EU agrees to back off from taking Iran to Security Council
VIENNA (AFP) Nov 24, 2005
The European Union has agreed to give Iran more time to negotiate on its nuclear program in a move that postpones taking Tehran to the UN Security Council for violating non-proliferation safeguards, a British envoy said Thursday.
Talks on a Russian proposal to allow Iran to conduct uranium enrichment, but in Russia and not in Iran in order to keep Tehran from obtaining nuclear technology crucial in making atom bombs, will now take center stage.
Speaking for the EU presidency at a UN watchdog International Atomic Energy Agency board meeting, British ambassador Peter Jenkins still warned Iran against making any "unilateral moves" to increase its atomic activities.
The European Union and the United States charge that Iran is, despite its denials, using its drive towards atomic energy for electricity generation as a cover for developing nuclear weapons.
In Tehran, Iran claimed victory.
"United States defeated over sending Iranian dossier to Security Council," trumpeted the headline in the conservative daily Jomhuri Islami.
Jenkins told reporters the EU had "acceded to the request of severalboard (of governors) members who have asked for more time for diplomatic dialogue on the future of Iran's nuclear program."
The IAEA's board of governors was meeting in Vienna to review progress since it found Iran in September in non-compliance with the nuclear Non-Proliferation Treaty (NPT), a finding that requires eventual referral to the Security Council for possible international sanctions.
Jenkins said Iran should "seriously" consider the Russian compromise proposal.
But Jenkins warned Iran needed "to implement the confidence-building measures" for which the IAEA has called, namely to cease uranium conversion work that is the first step in enriching uranium into what can be nuclear reactor fuel or atomic bomb material.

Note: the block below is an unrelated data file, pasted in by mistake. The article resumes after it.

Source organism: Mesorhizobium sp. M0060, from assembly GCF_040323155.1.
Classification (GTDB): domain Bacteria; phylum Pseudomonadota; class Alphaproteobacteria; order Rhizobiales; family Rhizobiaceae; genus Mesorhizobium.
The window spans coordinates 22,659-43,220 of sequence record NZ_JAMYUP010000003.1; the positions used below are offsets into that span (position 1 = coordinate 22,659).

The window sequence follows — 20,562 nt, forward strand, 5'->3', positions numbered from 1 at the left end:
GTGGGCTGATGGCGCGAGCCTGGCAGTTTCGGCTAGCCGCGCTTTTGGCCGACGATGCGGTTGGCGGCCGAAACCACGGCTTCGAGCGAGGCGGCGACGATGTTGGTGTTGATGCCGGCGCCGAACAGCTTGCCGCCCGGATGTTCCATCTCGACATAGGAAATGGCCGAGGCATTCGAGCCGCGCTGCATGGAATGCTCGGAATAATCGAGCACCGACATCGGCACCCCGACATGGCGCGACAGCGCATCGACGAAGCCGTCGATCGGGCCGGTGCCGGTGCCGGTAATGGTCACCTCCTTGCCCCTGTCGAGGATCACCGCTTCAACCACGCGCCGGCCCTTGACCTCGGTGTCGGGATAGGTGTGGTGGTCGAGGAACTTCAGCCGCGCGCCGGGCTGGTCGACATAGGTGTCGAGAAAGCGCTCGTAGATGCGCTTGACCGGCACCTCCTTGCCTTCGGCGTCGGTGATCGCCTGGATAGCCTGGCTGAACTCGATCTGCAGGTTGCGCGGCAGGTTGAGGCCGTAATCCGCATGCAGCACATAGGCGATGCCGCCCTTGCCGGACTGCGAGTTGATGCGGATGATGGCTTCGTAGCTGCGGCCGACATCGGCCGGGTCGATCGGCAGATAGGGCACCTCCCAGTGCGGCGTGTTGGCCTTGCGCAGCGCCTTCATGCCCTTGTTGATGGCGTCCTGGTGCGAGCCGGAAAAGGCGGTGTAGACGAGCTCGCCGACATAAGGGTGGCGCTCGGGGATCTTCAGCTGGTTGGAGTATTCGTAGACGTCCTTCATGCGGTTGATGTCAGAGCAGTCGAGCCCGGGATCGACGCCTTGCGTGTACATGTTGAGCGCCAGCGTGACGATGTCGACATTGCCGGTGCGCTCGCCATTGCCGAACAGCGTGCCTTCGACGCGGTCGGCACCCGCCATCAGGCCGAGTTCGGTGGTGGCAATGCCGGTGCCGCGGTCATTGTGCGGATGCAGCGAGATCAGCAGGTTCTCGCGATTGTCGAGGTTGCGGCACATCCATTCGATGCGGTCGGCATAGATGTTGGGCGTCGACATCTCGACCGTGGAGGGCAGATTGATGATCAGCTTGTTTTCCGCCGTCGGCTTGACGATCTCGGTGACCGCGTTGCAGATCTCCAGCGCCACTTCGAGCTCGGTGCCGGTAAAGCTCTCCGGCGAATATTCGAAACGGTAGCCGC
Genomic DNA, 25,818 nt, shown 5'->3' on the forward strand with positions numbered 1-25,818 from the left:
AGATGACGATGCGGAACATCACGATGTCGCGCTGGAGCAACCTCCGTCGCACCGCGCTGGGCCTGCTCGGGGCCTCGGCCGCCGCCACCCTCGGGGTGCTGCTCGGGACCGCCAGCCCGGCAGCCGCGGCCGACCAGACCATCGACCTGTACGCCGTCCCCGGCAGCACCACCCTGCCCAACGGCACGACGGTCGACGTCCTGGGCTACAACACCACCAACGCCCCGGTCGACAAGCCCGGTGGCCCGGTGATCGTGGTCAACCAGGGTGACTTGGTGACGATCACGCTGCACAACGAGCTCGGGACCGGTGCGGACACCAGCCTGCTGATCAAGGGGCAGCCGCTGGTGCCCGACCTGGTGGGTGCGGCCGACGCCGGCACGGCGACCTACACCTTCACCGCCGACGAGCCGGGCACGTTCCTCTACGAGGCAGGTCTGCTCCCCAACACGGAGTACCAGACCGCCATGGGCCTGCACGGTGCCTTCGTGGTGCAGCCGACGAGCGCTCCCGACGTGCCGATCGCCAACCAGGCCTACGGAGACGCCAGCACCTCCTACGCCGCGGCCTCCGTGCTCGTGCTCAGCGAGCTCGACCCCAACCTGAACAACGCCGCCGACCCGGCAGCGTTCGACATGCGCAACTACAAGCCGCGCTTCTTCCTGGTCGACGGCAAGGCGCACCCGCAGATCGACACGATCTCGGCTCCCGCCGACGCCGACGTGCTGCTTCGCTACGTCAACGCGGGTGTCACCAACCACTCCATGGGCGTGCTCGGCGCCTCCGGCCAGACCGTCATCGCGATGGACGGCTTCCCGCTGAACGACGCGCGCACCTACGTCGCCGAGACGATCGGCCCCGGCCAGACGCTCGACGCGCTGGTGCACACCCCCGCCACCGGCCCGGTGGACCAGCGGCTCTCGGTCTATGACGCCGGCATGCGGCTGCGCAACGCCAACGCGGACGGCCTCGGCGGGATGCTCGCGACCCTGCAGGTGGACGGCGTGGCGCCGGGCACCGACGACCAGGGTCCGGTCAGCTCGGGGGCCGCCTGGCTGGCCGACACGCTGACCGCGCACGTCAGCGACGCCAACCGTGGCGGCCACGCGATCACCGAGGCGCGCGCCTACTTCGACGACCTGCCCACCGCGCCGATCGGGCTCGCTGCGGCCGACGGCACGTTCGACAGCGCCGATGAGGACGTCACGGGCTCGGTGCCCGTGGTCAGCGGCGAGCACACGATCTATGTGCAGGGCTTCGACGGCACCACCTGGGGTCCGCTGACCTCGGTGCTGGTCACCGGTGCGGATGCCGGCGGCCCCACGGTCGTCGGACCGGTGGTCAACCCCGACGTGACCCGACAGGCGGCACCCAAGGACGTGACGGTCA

He said Iran should "refrain from any further unilateral move which could aggravate the situation," a clear reference to it moving on to actual uranium enrichment.
Jenkins said in a speech to the board "that any resumption of enrichment related activities at Natanz (an enrichment facility) would seriously aggravate the situation created by the resumption of activity at Isfahan," the conversion facility.
Jenkins said in his press comments that the EU also "sees grounds for deep concern" that Iran "has admitted to having in its possession a document which was supplied" by an international black market and which is a guide to making the explosive core of an atom bomb.
Jenkins said the opening for talks, and the IAEA's holding off for now on referral, should not be misunderstood by Iran.
"Iran should not conclude that this window of opportunity will remain open in all circumstances," Jenkins said.
EU-Iran talks collapsed in August when Iran broke a suspension of uranium conversion it had begun nine-months earlier in order to start the negotiations on guaranteeing it would not make nuclear weapons.
"There is the hope that there will be resumed negotiations", a European diplomat, who asked not to be named due to the sensitivity of the issue, told
"The action is elsewhere," a diplomat said, referring to plans by Russia and the EU negotiators -- Britain, France and Germany -- to meet with Iran on December 6, probably in Vienna or Moscow, to break the deadlock.
A non-aligned diplomat close to the IAEA said the Iranians are "keen" for the talks.
Iranian ambassador to the IAEA Mohammad Akhondzadeh told AFP that his country was "optimistic" a December meeting would be held but said: "We have not received an invitation yet."
US Undersecretary of State Nicholas Burns said in Washington on Tuesday that the United States had made progress in mustering support from countries such as China and Russia to insist on a crackdown on Iran, even with a compromise solution.
China called at the board meeting for Iran to cooperate with the IAEA and to cease conversion in order "to create favorable conditions for the resumption of negotiations," a diplomat told AFP.All rights reserved. © 2005 Agence France-Presse. Sections of the information displayed on this page (dispatches, photographs, logos) are protected by intellectual property rights owned by Agence France-Presse. As a consequence, you may not copy, reproduce, modify, transmit, publish, display or in any way commercially exploit any of the content of this section without the prior written consent of Agence France-Presse.